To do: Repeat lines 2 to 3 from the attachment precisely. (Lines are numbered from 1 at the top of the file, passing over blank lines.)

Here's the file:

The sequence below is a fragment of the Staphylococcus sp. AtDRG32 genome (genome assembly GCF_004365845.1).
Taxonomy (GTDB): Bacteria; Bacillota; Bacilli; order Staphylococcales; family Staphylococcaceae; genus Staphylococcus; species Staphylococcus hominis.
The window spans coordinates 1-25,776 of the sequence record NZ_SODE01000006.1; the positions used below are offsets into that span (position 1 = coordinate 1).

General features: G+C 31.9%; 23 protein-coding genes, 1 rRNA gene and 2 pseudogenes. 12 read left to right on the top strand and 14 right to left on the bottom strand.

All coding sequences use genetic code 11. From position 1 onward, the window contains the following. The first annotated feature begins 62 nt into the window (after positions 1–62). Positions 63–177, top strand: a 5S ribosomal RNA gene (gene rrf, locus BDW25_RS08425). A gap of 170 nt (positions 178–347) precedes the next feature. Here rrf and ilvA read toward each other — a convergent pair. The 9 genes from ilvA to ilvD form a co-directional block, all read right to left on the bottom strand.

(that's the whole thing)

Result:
Taxonomy (GTDB): Bacteria; Bacillota; Bacilli; order Staphylococcales; family Staphylococcaceae; genus Staphylococcus; species Staphylococcus hominis.
The window spans coordinates 1-25,776 of the sequence record NZ_SODE01000006.1; the positions used below are offsets into that span (position 1 = coordinate 1).